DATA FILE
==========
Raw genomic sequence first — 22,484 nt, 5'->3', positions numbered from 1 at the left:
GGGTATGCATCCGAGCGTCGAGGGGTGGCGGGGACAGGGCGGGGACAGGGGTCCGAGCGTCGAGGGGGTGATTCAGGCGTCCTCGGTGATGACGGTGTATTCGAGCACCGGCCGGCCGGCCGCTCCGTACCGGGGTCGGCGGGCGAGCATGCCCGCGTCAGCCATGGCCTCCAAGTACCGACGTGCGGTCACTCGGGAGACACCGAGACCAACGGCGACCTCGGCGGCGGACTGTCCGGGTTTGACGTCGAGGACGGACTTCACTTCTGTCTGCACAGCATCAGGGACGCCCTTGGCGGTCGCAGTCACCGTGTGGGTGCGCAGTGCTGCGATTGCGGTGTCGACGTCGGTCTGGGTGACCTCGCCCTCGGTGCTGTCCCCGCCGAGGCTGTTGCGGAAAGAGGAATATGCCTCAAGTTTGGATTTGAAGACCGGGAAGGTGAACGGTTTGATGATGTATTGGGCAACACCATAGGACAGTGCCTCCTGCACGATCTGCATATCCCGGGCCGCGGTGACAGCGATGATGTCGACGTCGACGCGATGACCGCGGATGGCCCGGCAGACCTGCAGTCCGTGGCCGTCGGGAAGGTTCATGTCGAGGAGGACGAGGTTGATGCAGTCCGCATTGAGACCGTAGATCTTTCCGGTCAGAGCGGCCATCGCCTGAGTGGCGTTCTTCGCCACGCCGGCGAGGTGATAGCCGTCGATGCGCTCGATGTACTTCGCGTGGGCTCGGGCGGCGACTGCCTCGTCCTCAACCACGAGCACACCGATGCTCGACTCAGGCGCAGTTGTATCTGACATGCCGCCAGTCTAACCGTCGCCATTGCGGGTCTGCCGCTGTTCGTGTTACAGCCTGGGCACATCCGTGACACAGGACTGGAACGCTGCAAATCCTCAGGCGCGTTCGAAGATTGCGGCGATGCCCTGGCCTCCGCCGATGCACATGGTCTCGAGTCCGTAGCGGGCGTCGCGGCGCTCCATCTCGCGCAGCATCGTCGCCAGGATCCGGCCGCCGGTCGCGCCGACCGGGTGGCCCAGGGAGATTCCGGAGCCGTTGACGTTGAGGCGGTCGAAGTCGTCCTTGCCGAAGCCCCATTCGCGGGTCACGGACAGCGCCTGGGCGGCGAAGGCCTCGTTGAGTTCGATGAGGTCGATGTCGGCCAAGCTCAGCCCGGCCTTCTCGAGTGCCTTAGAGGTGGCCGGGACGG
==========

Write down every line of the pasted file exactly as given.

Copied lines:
Raw genomic sequence first — 22,484 nt, 5'->3', positions numbered from 1 at the left:
GGGTATGCATCCGAGCGTCGAGGGGTGGCGGGGACAGGGCGGGGACAGGGGTCCGAGCGTCGAGGGGGTGATTCAGGCGTCCTCGGTGATGACGGTGTATTCGAGCACCGGCCGGCCGGCCGCTCCGTACCGGGGTCGGCGGGCGAGCATGCCCGCGTCAGCCATGGCCTCCAAGTACCGACGTGCGGTCACTCGGGAGACACCGAGACCAACGGCGACCTCGGCGGCGGACTGTCCGGGTTTGACGTCGAGGACGGACTTCACTTCTGTCTGCACAGCATCAGGGACGCCCTTGGCGGTCGCAGTCACCGTGTGGGTGCGCAGTGCTGCGATTGCGGTGTCGACGTCGGTCTGGGTGACCTCGCCCTCGGTGCTGTCCCCGCCGAGGCTGTTGCGGAAAGAGGAATATGCCTCAAGTTTGGATTTGAAGACCGGGAAGGTGAACGGTTTGATGATGTATTGGGCAACACCATAGGACAGTGCCTCCTGCACGATCTGCATATCCCGGGCCGCGGTGACAGCGATGATGTCGACGTCGACGCGATGACCGCGGATGGCCCGGCAGACCTGCAGTCCGTGGCCGTCGGGAAGGTTCATGTCGAGGAGGACGAGGTTGATGCAGTCCGCATTGAGACCGTAGATCTTTCCGGTCAGAGCGGCCATCGCCTGAGTGGCGTTCTTCGCCACGCCGGCGAGGTGATAGCCGTCGATGCGCTCGATGTACTTCGCGTGGGCTCGGGCGGCGACTGCCTCGTCCTCAACCACGAGCACACCGATGCTCGACTCAGGCGCAGTTGTATCTGACATGCCGCCAGTCTAACCGTCGCCATTGCGGGTCTGCCGCTGTTCGTGTTACAGCCTGGGCACATCCGTGACACAGGACTGGAACGCTGCAAATCCTCAGGCGCGTTCGAAGATTGCGGCGATGCCCTGGCCTCCGCCGATGCACATGGTCTCGAGTCCGTAGCGGGCGTCGCGGCGCTCCATCTCGCGCAGCATCGTCGCCAGGATCCGGCCGCCGGTCGCGCCGACCGGGTGGCCCAGGGAGATTCCGGAGCCGTTGACGTTGAGGCGGTCGAAGTCGTCCTTGCCGAAGCCCCATTCGCGGGTCACGGACAGCGCCTGGGCGGCGAAGGCCTCGTTGAGTTCGATGAGGTCGATGTCGGCCAAGCTCAGCCCGGCCTTCTCGAGTGCCTTAGAGGTGGCCGGGACGG